It was a painful joy, during one of my return vacations to the US, to visit Dr Alec Wyton in his lovely home in Connecticut, for he was unwell.
I owe more to dear Alec than I can ever express, for he was not only my predecessor-but-one at St. Matthew's Northampton all those years ago, but it was initially through him that I was appointed to Trinity Church, Princeton. He had been not only Director of Music of the enormous St. John the Divine Cathedral New York City, but also President of the American Guild of Organists. He was America's Mr Church Music.
Every memory of dear Alec is lovely and inspiring.
But to return to unalloyd joys:
Very special friends near Blackburn (who go way back to the time when I was DoM of Blackburn Cathedral last Millennium) are known as DDD - as you'll see from their names.
More than several times we made visits to Europe:
Our dinner in the historic Café Mozart in Vienna was very special indeed:
And it was the most tremendous privilege to attend a superb concert in Vienna's golden Musikverein - with seats in the fourth row. Magical!
And, whilst we're at it, one of the most moving moments I've ever experienced occurred at the start of the Sunday morning service in St Thomas' Church, Leipzig, when a churchwarden placed a lighted candle upon Bach's flower-strewn grave in the chancel.
JSB was indeed there amongst us.
And if that weren't enough, when we were in Leipzig for the Bach festival, we discovered that my 1970s Blackburn Cathedral Chorister, Ivor Bolton, was conducting a concert in Bach's other church in that city - the Nicolaikirche. So, of course, we went (Ivor took several standing ovations - I was very proud of him) and afterwards we met him in a vestry for a compulsory photo, and then went on to enjoy late night drinks with him outside a nearby café. Hallelujah!
David & Ruth Demack and JB with Ivor Bolton in the Nicolaikirche.
Touristy photo: An hour's bus journey from Leipzig was this very famous castle - which was being turned into a tourist attraction. Colditz!
What a pretty village it was, with the attractively restored castle looming over the hospitable town square!
There was no hint of the heroic things that had happened there during WWII.
Some members of my village church choir also organised trips to Europe - Florence / Venice / Pisa / Rome ... it was moving to visit the place where St Paul was imprisoned in Rome and, of course, there were very many photos:!
Another touristy photo!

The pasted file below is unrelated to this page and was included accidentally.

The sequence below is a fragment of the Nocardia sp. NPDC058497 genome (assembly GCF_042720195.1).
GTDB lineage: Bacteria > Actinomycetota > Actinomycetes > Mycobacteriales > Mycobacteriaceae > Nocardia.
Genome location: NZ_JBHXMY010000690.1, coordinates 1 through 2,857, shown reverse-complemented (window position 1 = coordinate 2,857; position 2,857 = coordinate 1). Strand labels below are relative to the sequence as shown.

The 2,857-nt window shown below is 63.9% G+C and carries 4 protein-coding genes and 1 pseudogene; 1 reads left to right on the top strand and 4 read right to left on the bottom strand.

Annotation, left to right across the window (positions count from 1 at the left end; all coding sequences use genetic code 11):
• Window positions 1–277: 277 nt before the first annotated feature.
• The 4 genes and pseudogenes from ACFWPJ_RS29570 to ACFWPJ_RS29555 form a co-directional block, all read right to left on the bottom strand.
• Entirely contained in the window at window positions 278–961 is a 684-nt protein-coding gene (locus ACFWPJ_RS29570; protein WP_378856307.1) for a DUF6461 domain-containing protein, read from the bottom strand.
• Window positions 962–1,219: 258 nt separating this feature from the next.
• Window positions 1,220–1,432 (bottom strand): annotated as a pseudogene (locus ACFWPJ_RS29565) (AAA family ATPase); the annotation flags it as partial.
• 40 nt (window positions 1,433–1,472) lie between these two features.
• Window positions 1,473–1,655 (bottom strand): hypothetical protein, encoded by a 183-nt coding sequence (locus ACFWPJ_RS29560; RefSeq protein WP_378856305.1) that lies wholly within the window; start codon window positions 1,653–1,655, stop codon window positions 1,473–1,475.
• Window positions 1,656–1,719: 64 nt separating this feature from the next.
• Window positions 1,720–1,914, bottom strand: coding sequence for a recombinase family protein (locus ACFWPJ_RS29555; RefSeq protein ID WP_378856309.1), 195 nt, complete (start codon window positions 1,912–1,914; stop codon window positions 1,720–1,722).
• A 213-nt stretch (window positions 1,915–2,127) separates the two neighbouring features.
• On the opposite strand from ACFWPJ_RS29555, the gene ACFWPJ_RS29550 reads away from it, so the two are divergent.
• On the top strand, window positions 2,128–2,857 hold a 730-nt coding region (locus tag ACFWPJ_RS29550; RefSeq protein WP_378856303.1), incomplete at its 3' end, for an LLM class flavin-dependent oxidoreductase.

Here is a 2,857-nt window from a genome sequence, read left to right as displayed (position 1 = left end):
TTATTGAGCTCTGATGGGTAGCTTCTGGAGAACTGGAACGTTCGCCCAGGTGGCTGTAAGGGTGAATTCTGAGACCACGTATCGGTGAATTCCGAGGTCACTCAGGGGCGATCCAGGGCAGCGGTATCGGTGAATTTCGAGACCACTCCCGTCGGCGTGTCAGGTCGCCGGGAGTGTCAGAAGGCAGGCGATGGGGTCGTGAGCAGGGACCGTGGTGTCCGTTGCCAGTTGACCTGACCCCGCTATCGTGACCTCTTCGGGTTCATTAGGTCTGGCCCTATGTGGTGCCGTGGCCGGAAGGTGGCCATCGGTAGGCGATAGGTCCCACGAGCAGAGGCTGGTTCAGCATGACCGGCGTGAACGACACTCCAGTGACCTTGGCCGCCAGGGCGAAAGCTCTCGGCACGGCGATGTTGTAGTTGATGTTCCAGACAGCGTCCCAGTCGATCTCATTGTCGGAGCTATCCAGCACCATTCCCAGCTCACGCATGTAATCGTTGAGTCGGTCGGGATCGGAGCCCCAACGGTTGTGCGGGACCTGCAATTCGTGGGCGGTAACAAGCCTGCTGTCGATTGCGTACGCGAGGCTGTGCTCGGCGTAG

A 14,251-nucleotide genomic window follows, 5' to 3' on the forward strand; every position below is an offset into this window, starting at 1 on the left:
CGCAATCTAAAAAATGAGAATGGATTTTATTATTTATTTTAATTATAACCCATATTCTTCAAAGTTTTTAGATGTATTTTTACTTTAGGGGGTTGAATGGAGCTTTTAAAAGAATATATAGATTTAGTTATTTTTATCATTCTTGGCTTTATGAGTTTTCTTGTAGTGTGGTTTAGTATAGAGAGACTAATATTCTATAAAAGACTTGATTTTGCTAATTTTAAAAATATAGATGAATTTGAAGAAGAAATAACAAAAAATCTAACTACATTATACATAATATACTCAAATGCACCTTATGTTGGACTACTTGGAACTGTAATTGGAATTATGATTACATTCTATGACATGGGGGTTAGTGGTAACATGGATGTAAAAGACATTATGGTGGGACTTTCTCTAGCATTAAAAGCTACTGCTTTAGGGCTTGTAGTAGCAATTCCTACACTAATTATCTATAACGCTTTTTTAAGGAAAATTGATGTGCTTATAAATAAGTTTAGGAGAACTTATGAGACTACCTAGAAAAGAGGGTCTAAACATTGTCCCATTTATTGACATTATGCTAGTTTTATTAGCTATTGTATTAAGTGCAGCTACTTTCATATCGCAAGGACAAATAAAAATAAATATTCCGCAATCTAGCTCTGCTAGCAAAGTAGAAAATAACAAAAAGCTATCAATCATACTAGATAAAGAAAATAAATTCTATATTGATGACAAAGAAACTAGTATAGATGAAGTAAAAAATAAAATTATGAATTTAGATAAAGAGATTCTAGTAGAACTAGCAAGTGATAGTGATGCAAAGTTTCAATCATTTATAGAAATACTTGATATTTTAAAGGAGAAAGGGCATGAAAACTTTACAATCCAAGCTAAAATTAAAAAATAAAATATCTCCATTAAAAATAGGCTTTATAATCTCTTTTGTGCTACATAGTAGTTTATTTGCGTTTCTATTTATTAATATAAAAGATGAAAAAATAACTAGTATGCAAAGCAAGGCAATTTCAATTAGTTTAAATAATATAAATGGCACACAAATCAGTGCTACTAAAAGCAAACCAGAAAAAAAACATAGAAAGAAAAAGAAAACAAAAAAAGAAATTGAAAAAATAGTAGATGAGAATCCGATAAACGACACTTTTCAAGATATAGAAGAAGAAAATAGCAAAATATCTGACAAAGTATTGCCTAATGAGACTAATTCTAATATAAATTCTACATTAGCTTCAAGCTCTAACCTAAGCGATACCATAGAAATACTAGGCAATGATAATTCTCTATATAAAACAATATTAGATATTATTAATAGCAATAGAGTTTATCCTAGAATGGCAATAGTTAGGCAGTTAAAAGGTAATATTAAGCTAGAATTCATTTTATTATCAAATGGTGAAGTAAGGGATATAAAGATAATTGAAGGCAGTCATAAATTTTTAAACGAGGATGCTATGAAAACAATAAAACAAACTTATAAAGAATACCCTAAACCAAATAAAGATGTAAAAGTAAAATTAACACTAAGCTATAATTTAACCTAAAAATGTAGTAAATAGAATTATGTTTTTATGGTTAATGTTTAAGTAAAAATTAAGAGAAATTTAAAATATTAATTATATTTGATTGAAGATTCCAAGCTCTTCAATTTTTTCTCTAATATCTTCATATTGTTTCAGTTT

Mind-blowing Vatican Corridor
JB's books on choirtraining, published by Augsburg Fortress, Five Wheels to Successful Sight-singing, and John Bertalot’s Immediately Practical Tips for Choral Directors, are best sellers and have received rave reviews in leading musical journals on both sides of the Atlantic.
They have been required reading for the Master’s program at the Yale Institute of Sacred Music. Due to demand around the world, both have had to be reprinted, and the Practical Hints are now being translated into Korean!
Dr. Austin Lovelace, reviewing FIVE WHEELS wrote, “If you buy only one book this year, this should be it!”
Dr. Paul Bouman wrote of Bertalot’s second book, Immediately Practical Tips , “If I were still teaching a church music course, I would make this book required reading!”
Since retiring back to England in 1998 he has written two more best-selling books which are published by Kevin Mayhew.
How to be a successful Choir Director. Dr Roy Massey, past President of the Royal College of Organists, wrote, 'I don't think anyone has approached the subject in quite this way before and you deserve to have a worldwide readership. This should be required reading for the RCO's choral diploma.'
Teaching adults to sight sing. Colin Mawby, former Master of Music of Westminster Cathhedral, wrote, 'John Bertalot is a great writer who is able to reduce a complex subject to its basic essentials. His book on sight-singing is superbly structured, practical, down to earth and amusing – essential reading for both choirmasters and singers, I highly recommendit: the book is beautifully written, a good read and destined to become a classic.